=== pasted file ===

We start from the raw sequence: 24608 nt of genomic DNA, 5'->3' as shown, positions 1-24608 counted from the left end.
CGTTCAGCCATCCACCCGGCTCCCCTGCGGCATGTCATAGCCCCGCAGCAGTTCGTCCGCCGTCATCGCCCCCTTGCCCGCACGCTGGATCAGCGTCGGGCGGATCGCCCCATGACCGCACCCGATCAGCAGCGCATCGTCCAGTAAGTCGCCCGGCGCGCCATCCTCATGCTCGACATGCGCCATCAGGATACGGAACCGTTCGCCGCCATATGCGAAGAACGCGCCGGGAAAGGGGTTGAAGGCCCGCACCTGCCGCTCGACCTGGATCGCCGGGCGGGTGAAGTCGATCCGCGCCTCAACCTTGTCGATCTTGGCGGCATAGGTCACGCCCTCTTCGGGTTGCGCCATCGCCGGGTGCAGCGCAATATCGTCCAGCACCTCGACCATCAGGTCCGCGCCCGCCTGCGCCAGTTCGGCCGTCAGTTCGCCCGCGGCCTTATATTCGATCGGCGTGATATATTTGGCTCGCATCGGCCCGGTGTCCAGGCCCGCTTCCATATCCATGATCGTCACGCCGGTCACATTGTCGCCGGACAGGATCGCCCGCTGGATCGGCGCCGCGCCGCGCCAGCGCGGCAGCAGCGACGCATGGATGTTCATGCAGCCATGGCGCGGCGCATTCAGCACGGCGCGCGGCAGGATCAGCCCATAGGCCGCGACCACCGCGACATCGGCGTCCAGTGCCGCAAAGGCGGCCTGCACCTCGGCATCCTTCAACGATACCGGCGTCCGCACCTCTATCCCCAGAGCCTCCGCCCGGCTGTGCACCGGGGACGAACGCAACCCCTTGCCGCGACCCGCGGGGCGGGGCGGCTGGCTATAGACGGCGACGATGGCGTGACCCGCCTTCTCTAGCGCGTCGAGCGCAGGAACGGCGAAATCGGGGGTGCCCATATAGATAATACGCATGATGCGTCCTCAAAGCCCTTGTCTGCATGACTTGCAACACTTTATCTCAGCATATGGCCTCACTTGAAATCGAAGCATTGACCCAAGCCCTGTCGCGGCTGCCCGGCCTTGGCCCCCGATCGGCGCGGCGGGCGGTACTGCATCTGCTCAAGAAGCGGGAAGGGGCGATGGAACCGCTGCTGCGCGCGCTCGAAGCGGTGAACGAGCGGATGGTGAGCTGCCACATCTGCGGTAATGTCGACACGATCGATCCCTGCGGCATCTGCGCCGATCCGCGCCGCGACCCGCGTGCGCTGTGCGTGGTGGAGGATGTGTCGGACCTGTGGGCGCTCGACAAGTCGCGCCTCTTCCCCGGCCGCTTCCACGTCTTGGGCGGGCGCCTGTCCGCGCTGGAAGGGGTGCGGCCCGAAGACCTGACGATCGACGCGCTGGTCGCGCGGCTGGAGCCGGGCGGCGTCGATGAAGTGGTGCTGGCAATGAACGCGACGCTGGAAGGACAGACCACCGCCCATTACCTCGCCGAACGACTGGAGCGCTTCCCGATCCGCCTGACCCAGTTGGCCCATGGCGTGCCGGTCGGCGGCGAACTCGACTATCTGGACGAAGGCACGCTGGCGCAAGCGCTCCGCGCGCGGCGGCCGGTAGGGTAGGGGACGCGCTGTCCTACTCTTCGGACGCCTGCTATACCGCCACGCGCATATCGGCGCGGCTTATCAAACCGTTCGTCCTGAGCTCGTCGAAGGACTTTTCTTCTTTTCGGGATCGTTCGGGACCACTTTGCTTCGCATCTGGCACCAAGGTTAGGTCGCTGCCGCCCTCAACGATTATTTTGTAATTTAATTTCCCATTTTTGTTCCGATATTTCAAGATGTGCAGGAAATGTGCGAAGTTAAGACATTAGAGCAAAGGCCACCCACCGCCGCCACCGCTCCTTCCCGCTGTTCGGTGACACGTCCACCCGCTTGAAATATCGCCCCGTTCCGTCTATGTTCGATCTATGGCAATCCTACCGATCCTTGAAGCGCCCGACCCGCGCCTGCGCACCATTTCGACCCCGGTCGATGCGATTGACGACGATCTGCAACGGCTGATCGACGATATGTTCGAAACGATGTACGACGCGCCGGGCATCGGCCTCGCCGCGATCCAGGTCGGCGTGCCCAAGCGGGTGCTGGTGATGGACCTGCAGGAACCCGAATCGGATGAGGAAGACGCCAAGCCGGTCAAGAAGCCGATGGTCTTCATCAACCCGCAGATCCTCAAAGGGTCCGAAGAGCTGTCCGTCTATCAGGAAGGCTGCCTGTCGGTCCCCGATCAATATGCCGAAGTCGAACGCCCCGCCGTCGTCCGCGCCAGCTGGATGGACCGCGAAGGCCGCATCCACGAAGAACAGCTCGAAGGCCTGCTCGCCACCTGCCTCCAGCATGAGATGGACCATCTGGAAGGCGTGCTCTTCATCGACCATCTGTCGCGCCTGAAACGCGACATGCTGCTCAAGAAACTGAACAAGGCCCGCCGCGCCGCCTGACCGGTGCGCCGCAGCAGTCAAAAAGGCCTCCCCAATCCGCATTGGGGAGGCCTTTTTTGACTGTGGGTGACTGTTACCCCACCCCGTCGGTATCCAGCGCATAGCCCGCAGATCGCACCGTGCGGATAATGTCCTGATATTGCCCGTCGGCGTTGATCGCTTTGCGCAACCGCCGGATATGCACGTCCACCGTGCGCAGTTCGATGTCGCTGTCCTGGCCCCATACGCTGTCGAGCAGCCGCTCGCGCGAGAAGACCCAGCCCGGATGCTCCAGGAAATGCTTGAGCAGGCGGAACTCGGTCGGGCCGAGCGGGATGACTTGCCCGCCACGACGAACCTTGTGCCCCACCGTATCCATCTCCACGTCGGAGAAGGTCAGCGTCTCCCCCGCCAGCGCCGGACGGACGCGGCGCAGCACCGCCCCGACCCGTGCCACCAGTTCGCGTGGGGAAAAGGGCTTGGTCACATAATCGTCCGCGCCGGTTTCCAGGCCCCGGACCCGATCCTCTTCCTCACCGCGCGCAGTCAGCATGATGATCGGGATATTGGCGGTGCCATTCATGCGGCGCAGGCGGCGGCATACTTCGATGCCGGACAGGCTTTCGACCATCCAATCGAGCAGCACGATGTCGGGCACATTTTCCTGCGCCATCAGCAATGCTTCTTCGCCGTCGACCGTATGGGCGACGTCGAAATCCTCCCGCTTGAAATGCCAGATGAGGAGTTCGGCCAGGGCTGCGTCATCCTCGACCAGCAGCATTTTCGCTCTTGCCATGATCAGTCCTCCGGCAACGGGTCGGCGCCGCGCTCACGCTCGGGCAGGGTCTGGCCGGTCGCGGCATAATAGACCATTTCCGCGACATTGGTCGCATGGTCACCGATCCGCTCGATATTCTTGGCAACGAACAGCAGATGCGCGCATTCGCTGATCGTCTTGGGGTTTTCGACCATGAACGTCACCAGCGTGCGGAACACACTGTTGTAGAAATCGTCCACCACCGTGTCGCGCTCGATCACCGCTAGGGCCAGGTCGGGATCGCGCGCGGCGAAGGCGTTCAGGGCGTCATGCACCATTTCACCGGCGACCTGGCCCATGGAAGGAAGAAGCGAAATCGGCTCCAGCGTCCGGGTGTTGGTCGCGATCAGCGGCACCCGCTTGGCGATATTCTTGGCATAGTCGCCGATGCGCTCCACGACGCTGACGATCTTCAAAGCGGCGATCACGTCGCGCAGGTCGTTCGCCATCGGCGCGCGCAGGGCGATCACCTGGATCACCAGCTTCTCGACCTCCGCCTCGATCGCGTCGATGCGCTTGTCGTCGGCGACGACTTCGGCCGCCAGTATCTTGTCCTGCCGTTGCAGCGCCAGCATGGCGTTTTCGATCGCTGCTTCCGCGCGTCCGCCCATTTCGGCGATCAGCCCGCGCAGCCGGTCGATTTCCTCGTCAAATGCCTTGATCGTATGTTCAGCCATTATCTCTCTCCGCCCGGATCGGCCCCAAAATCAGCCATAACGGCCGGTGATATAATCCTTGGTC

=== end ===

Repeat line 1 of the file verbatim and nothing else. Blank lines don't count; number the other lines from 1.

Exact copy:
We start from the raw sequence: 24608 nt of genomic DNA, 5'->3' as shown, positions 1-24608 counted from the left end.